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Getting directions on the road from Google Maps and other smartphone apps is a popular alternative to the expensive navigation aids included in some cars.

The apps are also a gray area when it comes to laws banning the use of cellphones or texting while driving.

The Transportation Department wants to enter the argument.

The department is intensifying its battle against distracted driving by seeking explicit authority from Congress to regulate navigation aids of all types, including apps on smartphones.

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The measure, included in the Obama administration’s proposed transportation bill, would specify that the National Highway Traffic Safety Administration (NHTSA) has the authority to set restrictions on the apps, and later order changes if they are deemed dangerous, much the way it currently regulates mechanical features of cars.

The measure has the support of automakers, which already mostly comply with voluntary guidelines for built-in navigation systems, but it has run into stiff opposition from technology companies, which say that any such law would be impractical and impossible to enforce.

It’s another example, they say, of federal regulators trying vainly to keep up with a rapidly changing industry.

“They don’t have enough software engineers,” said Catherine McCullough, executive director of the Intelligent Car Coalition, an industry group. “They don’t have the budget or the structure to oversee both Silicon Valley and the auto industry.”

The underlying issue has already worked its way into the courts. In California, Steven Spriggs received a $165 ticket two years ago for using his iPhone while driving in stop-and-go traffic near Fresno.

A highway patrol motorcycle officer rolled up alongside his car after seeing the glow from the screen on Spriggs’ face.

“I held it up and said, ‘It’s a map,’ ” Spriggs said.

He was not talking on the phone, which is barred by California law.

But the police officer would not budge. “He said, ‘Pull over, it doesn’t matter,’ ” said Spriggs, the director of planned giving at California State University, Fresno.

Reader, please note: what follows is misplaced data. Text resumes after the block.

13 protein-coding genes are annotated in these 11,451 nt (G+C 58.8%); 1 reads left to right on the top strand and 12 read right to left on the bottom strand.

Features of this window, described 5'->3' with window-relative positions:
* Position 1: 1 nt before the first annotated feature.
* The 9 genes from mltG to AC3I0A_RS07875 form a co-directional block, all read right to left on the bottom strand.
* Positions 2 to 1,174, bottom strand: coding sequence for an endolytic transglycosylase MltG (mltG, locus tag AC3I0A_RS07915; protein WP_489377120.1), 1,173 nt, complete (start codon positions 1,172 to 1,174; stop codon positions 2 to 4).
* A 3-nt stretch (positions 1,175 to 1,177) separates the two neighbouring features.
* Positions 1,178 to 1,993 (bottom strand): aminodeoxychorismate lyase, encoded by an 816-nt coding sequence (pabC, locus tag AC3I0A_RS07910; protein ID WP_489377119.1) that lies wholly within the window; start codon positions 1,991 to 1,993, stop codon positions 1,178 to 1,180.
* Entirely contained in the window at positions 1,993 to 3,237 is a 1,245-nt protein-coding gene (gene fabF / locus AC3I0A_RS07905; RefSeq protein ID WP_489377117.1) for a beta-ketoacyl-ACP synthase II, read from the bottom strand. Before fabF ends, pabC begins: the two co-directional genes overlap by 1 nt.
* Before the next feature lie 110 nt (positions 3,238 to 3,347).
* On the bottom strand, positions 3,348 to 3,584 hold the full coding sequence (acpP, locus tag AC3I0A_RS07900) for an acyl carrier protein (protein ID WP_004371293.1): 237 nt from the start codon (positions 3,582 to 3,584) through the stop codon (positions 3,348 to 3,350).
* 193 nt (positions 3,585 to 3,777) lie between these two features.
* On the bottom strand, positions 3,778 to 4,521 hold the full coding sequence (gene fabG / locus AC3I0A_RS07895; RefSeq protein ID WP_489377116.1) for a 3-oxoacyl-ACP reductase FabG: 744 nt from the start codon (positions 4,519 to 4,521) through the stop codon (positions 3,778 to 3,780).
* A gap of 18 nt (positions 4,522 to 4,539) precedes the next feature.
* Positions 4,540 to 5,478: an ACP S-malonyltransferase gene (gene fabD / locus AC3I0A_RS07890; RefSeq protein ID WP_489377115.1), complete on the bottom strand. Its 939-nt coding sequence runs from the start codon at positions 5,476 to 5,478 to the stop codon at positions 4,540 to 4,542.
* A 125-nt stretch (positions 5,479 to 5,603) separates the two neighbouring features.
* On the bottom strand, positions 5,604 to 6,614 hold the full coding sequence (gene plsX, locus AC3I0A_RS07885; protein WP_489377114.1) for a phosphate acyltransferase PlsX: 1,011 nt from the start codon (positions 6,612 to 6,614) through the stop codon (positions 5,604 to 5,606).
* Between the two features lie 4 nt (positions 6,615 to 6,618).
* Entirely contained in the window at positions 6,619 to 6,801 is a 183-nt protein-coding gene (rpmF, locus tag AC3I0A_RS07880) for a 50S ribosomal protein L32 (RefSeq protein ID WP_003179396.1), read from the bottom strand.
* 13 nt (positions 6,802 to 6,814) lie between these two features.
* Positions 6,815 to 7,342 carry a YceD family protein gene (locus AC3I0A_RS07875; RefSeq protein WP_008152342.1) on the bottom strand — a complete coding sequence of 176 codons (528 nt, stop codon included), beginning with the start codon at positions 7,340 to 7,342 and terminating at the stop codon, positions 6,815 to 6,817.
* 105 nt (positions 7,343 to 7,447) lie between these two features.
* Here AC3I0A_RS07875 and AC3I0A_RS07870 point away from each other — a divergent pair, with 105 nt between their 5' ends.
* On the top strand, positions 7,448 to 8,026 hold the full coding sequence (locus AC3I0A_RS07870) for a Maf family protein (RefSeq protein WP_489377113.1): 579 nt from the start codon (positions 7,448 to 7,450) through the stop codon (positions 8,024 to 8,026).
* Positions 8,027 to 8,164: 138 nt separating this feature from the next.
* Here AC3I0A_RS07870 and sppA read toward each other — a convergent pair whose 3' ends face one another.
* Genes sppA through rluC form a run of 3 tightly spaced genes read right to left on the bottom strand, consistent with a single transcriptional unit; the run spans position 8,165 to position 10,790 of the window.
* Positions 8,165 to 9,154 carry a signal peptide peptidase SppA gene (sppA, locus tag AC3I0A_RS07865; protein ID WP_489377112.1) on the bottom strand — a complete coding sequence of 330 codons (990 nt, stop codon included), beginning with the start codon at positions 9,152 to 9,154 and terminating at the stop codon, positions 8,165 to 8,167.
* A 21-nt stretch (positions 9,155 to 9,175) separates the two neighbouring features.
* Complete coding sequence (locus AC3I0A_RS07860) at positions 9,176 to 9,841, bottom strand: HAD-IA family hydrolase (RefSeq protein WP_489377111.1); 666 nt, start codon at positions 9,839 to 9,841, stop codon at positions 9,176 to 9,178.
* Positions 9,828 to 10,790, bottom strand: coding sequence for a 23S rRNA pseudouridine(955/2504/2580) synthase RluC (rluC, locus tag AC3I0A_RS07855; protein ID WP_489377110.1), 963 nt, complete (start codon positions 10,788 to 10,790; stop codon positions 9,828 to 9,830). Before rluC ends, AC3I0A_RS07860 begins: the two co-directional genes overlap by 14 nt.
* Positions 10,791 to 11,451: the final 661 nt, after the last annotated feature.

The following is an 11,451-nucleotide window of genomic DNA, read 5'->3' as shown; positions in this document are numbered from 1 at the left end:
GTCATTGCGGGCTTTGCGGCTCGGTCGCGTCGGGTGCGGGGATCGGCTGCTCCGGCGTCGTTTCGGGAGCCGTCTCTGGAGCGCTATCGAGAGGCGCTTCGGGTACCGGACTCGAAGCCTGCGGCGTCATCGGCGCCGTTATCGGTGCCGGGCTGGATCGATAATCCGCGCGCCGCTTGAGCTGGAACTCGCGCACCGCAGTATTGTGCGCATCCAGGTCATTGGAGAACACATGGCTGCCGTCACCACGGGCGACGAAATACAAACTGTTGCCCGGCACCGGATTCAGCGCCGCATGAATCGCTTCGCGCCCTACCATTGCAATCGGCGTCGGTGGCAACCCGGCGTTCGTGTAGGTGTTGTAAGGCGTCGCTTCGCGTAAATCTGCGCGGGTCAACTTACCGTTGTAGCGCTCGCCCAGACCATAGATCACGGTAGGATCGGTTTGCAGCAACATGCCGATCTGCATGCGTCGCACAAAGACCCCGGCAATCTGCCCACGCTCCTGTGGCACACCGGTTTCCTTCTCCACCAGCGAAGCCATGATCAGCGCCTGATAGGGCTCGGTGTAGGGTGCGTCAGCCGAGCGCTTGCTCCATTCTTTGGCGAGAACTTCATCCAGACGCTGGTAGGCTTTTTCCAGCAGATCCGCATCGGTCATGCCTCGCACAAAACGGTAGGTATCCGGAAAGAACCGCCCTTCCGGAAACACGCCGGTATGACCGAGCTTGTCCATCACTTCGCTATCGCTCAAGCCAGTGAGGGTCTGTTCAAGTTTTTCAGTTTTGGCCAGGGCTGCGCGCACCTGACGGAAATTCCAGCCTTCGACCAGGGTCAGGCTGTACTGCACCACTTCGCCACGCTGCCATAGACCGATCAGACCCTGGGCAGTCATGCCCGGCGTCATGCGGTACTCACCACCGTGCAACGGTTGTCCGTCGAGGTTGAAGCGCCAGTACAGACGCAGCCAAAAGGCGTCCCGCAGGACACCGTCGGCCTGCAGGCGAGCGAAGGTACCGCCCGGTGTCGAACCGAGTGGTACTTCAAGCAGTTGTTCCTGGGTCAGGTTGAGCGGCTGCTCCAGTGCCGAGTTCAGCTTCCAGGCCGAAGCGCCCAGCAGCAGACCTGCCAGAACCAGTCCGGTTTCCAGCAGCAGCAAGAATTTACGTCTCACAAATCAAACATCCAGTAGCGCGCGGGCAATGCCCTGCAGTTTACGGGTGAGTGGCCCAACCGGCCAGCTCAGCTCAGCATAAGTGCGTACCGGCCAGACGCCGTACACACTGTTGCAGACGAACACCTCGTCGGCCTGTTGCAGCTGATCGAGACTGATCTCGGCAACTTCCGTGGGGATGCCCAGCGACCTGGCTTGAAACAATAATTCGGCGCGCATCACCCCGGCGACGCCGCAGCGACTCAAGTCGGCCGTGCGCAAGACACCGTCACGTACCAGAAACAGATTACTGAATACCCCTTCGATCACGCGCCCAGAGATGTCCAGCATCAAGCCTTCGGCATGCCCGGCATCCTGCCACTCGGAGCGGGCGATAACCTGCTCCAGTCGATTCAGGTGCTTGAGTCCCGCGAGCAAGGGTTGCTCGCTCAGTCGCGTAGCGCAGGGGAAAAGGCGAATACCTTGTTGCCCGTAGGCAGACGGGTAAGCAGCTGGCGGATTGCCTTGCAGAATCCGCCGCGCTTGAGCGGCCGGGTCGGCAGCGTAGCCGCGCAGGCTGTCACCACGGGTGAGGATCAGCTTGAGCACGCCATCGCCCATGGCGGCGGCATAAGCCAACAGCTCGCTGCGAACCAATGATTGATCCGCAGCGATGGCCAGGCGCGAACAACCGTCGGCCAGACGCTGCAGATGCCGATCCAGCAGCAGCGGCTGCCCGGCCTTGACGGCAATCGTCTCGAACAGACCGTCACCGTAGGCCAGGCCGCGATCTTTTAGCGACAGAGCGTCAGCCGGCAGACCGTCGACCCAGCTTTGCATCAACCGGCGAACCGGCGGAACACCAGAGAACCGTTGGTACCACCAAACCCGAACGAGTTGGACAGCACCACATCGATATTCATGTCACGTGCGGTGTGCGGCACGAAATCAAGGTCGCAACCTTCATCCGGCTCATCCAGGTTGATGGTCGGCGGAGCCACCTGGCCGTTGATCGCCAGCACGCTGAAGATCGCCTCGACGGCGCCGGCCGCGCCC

An appeals court ruled this year that it did matter, and Spriggs’ conviction was reversed.

Regulators maintain that they already have the authority over navigation aids and merely want it clearly written into law.

Twice last year, David Strickland, when he was administrator of NHTSA, told Congress that navigation systems could be “classified as motor-vehicle equipment.”

The electronics industry, in response, argues that “motor vehicle equipment” includes objects like key-chain fobs that can unlock a car by remote control, not apps on a smartphone.

Regulators are making the push as navigation apps are proliferating and increasing in sophistication.

While most smartphone users are familiar with such straightforward navigation aids as Google Maps, Waze relies on a social network of users to report road conditions, hazards and the presence of police cars in real time. Wazers, as users are known, earn points the more they contribute and gain status in the community.

But Waze’s user agreement contains a warning that says, in part, “Sending traffic updates and text messages to the service while you drive is strictly prohibited.”

And the app’s interface is meant to prevent a report while the car is in motion, unless the user hits a button saying a passenger is making the entry.

Despite the warning, there is nothing to prevent a driver from hitting the passenger button. Waze, which Google bought last year, declined to comment.

Safety advocates say regulators need to do more.

“We absolutely need to be looking at these nomadic devices,” said Deborah Hersman, president of the National Safety Council, a nonprofit group chartered by Congress, and a former chairwoman of the National Transportation Safety Board.

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